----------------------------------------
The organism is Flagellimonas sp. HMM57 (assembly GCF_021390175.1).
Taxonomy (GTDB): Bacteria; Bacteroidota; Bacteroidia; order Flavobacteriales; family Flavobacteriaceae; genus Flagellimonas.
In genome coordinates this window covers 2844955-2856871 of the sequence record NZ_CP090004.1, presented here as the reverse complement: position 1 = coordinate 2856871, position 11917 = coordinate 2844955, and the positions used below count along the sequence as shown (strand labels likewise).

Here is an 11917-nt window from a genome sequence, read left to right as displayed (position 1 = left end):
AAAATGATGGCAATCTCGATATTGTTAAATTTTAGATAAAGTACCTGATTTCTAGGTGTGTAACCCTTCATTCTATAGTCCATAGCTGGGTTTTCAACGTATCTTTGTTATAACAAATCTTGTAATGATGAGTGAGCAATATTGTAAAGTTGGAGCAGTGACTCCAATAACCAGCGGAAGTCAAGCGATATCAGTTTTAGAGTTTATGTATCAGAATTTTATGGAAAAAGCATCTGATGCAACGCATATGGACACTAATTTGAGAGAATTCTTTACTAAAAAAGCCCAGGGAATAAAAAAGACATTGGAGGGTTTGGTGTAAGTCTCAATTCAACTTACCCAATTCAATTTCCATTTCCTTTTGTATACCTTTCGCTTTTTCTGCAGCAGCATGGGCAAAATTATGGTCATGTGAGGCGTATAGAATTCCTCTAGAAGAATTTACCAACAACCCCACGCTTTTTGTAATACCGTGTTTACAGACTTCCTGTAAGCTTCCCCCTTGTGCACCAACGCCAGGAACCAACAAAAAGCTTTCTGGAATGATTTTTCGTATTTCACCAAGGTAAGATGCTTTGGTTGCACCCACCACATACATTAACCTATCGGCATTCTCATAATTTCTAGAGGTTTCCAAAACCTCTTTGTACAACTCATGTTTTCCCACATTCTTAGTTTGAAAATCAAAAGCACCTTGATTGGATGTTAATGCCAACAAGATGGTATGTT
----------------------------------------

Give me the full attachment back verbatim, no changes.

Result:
The organism is Flagellimonas sp. HMM57 (assembly GCF_021390175.1).
Taxonomy (GTDB): Bacteria; Bacteroidota; Bacteroidia; order Flavobacteriales; family Flavobacteriaceae; genus Flagellimonas.
In genome coordinates this window covers 2844955-2856871 of the sequence record NZ_CP090004.1, presented here as the reverse complement: position 1 = coordinate 2856871, position 11917 = coordinate 2844955, and the positions used below count along the sequence as shown (strand labels likewise).

Here is an 11917-nt window from a genome sequence, read left to right as displayed (position 1 = left end):
AAAATGATGGCAATCTCGATATTGTTAAATTTTAGATAAAGTACCTGATTTCTAGGTGTGTAACCCTTCATTCTATAGTCCATAGCTGGGTTTTCAACGTATCTTTGTTATAACAAATCTTGTAATGATGAGTGAGCAATATTGTAAAGTTGGAGCAGTGACTCCAATAACCAGCGGAAGTCAAGCGATATCAGTTTTAGAGTTTATGTATCAGAATTTTATGGAAAAAGCATCTGATGCAACGCATATGGACACTAATTTGAGAGAATTCTTTACTAAAAAAGCCCAGGGAATAAAAAAGACATTGGAGGGTTTGGTGTAAGTCTCAATTCAACTTACCCAATTCAATTTCCATTTCCTTTTGTATACCTTTCGCTTTTTCTGCAGCAGCATGGGCAAAATTATGGTCATGTGAGGCGTATAGAATTCCTCTAGAAGAATTTACCAACAACCCCACGCTTTTTGTAATACCGTGTTTACAGACTTCCTGTAAGCTTCCCCCTTGTGCACCAACGCCAGGAACCAACAAAAAGCTTTCTGGAATGATTTTTCGTATTTCACCAAGGTAAGATGCTTTGGTTGCACCCACCACATACATTAACCTATCGGCATTCTCATAATTTCTAGAGGTTTCCAAAACCTCTTTGTACAACTCATGTTTTCCCACATTCTTAGTTTGAAAATCAAAAGCACCTTGATTGGATGTTAATGCCAACAAGATGGTATGTT